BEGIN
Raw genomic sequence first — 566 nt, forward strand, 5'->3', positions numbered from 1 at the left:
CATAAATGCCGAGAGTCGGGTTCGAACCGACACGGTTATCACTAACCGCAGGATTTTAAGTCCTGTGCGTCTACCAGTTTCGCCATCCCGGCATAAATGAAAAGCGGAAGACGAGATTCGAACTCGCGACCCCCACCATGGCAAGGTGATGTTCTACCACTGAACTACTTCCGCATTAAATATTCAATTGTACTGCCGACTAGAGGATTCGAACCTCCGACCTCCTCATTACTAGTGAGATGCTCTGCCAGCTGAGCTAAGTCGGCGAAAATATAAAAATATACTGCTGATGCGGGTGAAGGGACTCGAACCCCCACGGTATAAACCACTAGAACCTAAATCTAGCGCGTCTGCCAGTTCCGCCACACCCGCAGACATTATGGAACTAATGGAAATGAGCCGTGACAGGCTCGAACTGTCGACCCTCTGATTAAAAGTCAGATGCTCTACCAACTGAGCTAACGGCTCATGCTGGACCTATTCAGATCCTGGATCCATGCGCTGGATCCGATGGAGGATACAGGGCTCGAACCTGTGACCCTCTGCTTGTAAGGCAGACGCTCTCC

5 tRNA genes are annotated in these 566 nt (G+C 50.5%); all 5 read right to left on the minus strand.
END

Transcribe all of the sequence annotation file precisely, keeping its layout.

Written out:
Raw genomic sequence first — 566 nt, forward strand, 5'->3', positions numbered from 1 at the left:
CATAAATGCCGAGAGTCGGGTTCGAACCGACACGGTTATCACTAACCGCAGGATTTTAAGTCCTGTGCGTCTACCAGTTTCGCCATCCCGGCATAAATGAAAAGCGGAAGACGAGATTCGAACTCGCGACCCCCACCATGGCAAGGTGATGTTCTACCACTGAACTACTTCCGCATTAAATATTCAATTGTACTGCCGACTAGAGGATTCGAACCTCCGACCTCCTCATTACTAGTGAGATGCTCTGCCAGCTGAGCTAAGTCGGCGAAAATATAAAAATATACTGCTGATGCGGGTGAAGGGACTCGAACCCCCACGGTATAAACCACTAGAACCTAAATCTAGCGCGTCTGCCAGTTCCGCCACACCCGCAGACATTATGGAACTAATGGAAATGAGCCGTGACAGGCTCGAACTGTCGACCCTCTGATTAAAAGTCAGATGCTCTACCAACTGAGCTAACGGCTCATGCTGGACCTATTCAGATCCTGGATCCATGCGCTGGATCCGATGGAGGATACAGGGCTCGAACCTGTGACCCTCTGCTTGTAAGGCAGACGCTCTCC

5 tRNA genes are annotated in these 566 nt (G+C 50.5%); all 5 read right to left on the minus strand.